WHEN the Energy Companies Act 1992 (ECA) was enacted on June 25, 1992 it was to be administered in the Ministry of Commerce for the Minister of Energy.
Unique to that Act was provision for a new entity termed an “approved person” or persons. This was “a person (other than a local authority) who is identified in an approved Establishment Plan (EP) to which voting equity securities in an energy company shall be issued and who is approved by the Minister, by notice in the Gazette, for the purposes of Part 4” i.e. re energy companies.
Together with 31 EPs of other power boards, our Poverty Bay Electric Power Board was required to indicate in a s 22 share allocation plan (s 18(2)(c) ECA) “the person or persons, or the class or classes of persons to whom the voting equity securities should be allocated”.
That allocation plan formed part of the EP and, if the plan was approved, so too would be the allocation plan and the trustees of the trust recommended in the plan would be “approved persons”.
On March 10, 1993 officers of the Ministry of Commerce wrote to the Minister of Energy in a report on the PBEPB’s Establishment Plan, which had been submitted for approval.
It could be deemed a Clayton’s report, making numerous recommendations to the Minister yet advising him “not to act under the direction of any other person: cl 2 R.”
Undeterred, the officers provided direction under subheadings including “The Role of the Minister in considering EPs”, an “Outline of proposal”, the “Validity of the Plan”, and “Approved person”. Under that latter subheading, clause 17 of the report stated:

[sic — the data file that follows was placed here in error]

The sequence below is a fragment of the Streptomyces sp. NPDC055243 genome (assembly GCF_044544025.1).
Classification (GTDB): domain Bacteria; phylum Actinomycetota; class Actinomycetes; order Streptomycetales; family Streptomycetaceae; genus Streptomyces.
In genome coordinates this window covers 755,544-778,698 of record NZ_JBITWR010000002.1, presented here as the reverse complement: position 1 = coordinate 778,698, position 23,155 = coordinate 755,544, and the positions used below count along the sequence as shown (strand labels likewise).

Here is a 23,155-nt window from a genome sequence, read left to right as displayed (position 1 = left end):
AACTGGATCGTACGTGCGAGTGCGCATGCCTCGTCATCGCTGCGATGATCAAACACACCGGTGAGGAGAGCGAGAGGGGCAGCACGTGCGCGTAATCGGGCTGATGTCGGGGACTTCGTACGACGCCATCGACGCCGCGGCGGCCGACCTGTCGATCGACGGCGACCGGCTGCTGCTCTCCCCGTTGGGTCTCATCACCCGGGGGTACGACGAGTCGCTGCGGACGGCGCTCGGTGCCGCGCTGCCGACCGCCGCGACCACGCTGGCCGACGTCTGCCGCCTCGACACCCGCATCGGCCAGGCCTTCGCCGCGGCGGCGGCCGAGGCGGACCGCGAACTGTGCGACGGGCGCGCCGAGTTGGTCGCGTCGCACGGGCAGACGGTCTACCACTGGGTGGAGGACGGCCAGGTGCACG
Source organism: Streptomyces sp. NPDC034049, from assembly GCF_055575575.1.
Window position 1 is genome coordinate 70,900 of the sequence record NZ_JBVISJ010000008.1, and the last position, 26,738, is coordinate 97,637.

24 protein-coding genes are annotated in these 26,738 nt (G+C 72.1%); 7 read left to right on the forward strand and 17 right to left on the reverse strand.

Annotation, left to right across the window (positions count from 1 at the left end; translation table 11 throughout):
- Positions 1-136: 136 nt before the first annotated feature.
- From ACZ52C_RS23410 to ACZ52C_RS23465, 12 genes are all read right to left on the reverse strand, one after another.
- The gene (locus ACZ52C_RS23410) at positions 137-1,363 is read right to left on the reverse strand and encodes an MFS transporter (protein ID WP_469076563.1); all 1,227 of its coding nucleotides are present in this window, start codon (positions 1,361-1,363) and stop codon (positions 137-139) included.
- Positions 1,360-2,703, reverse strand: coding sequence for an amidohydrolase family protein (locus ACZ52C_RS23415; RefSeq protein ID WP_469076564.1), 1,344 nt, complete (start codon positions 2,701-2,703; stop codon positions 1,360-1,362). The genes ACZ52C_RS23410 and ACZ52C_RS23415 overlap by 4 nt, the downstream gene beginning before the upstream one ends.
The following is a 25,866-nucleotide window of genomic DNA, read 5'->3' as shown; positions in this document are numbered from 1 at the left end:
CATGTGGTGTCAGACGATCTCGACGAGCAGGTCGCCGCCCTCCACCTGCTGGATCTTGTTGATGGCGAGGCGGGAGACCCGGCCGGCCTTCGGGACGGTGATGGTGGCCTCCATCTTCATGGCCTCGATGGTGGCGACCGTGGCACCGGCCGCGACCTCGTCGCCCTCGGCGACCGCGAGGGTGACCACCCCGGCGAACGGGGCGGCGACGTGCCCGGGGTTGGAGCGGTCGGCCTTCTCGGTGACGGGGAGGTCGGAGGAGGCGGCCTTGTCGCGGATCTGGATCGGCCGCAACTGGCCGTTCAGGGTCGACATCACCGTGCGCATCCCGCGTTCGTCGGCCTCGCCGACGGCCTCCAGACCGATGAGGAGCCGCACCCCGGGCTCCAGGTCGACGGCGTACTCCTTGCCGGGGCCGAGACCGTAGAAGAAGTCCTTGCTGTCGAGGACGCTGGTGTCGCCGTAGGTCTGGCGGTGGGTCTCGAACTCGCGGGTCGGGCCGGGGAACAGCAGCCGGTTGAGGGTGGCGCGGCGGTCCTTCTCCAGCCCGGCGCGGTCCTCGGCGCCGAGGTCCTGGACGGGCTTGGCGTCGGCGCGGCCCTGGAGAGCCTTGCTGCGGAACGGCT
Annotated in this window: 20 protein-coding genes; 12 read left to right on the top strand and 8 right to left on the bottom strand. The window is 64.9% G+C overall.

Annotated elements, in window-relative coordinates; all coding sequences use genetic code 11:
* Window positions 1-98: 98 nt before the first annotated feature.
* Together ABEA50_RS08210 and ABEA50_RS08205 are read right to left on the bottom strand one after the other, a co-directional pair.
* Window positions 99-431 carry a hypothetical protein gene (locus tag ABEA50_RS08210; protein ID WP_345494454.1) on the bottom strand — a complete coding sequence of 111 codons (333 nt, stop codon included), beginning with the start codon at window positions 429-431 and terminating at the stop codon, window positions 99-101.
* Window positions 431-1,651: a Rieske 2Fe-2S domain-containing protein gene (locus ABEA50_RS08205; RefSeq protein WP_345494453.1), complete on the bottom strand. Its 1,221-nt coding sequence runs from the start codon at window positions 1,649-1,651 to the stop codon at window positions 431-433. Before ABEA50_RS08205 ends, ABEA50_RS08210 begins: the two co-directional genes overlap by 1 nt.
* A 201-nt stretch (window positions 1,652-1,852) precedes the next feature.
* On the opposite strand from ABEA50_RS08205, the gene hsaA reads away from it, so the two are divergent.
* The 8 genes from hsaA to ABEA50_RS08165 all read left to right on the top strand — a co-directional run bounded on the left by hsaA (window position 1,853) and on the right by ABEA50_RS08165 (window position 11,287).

“In this case the Eastland Energy Community Trust is a body which, if the plan is approved, will specifically hold shares on behalf of all electricity consumers in the community. As such it should be designated as an ‘approved person’. A Gazette notice will be prepared to give effect to this at the appropriate time.”
This was gazetted on May 6, 1993 (vesting order number 1993/119, enacted 3/5/93). However, nowhere in that order was mention made of the term “electricity consumers in the community”.
Although the ministry had drafted a letter to the board for the Minister’s signature to decline to approve the plan, pending the board amending the proposed trust deed, when cl 2(1) of that order did confirm that the “establishment plan had been approved by the Minister in respect of the board” on March 25, 1993 — only those two amendments had been made by the board as per the recommendations in cl 32(d) of the report.
Neither the Minister, the ministry or the Crown Law Office appear to have realised that for the trustees to “specifically hold shares on behalf of all electricity consumers”, it was necessary (before approval) for there to have been a separate class of shares held by the trustees specifically to benefit the electricty consumers by way of the constitution of the energy company; cl 5 Purpose of the Trust and cl 6 Application of the Trust Fund also probably needed amending so that the exercise of the powers of the trustees under those clauses were not “in their sole discretion”.
Also, the definition in cl 1.3 “beneficiary” in the trust deed required amendment as paragraph 1.3(v) refers solely to a “person listed in the records of the company as a person connected to the company’s electricity distribution system” who (whether corporate or not) had been other than a “natural person domiciled in the district” but was a person ascertained to be “conducting an activity or carrying on business in the district”.
It is submitted that such a definition is administratively unworkable in spite of past and present trustee interpretations of that word compared with the term “all electricty consumers in the community”.